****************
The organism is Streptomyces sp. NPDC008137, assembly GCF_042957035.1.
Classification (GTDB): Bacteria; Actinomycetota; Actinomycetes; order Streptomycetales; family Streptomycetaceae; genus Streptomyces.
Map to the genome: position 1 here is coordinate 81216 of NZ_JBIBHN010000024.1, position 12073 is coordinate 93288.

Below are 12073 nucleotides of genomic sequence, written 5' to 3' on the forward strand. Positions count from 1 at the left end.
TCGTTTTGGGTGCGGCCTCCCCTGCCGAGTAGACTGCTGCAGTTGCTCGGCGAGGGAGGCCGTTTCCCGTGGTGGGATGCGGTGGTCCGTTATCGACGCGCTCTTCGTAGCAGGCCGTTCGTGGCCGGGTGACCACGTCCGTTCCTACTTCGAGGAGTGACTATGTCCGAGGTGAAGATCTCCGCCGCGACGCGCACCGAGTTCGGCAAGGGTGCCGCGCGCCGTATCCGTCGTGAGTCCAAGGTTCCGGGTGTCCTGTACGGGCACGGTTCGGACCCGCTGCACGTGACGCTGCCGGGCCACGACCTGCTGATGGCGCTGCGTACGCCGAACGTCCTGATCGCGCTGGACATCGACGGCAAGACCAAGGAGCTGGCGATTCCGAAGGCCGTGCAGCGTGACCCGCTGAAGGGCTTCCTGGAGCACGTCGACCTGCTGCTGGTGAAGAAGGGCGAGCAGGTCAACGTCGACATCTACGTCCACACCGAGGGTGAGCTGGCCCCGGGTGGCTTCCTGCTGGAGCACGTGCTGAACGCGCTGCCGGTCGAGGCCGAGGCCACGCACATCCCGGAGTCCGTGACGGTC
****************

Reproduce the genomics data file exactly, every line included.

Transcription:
The organism is Streptomyces sp. NPDC008137, assembly GCF_042957035.1.
Classification (GTDB): Bacteria; Actinomycetota; Actinomycetes; order Streptomycetales; family Streptomycetaceae; genus Streptomyces.
Map to the genome: position 1 here is coordinate 81216 of NZ_JBIBHN010000024.1, position 12073 is coordinate 93288.

Below are 12073 nucleotides of genomic sequence, written 5' to 3' on the forward strand. Positions count from 1 at the left end.
TCGTTTTGGGTGCGGCCTCCCCTGCCGAGTAGACTGCTGCAGTTGCTCGGCGAGGGAGGCCGTTTCCCGTGGTGGGATGCGGTGGTCCGTTATCGACGCGCTCTTCGTAGCAGGCCGTTCGTGGCCGGGTGACCACGTCCGTTCCTACTTCGAGGAGTGACTATGTCCGAGGTGAAGATCTCCGCCGCGACGCGCACCGAGTTCGGCAAGGGTGCCGCGCGCCGTATCCGTCGTGAGTCCAAGGTTCCGGGTGTCCTGTACGGGCACGGTTCGGACCCGCTGCACGTGACGCTGCCGGGCCACGACCTGCTGATGGCGCTGCGTACGCCGAACGTCCTGATCGCGCTGGACATCGACGGCAAGACCAAGGAGCTGGCGATTCCGAAGGCCGTGCAGCGTGACCCGCTGAAGGGCTTCCTGGAGCACGTCGACCTGCTGCTGGTGAAGAAGGGCGAGCAGGTCAACGTCGACATCTACGTCCACACCGAGGGTGAGCTGGCCCCGGGTGGCTTCCTGCTGGAGCACGTGCTGAACGCGCTGCCGGTCGAGGCCGAGGCCACGCACATCCCGGAGTCCGTGACGGTC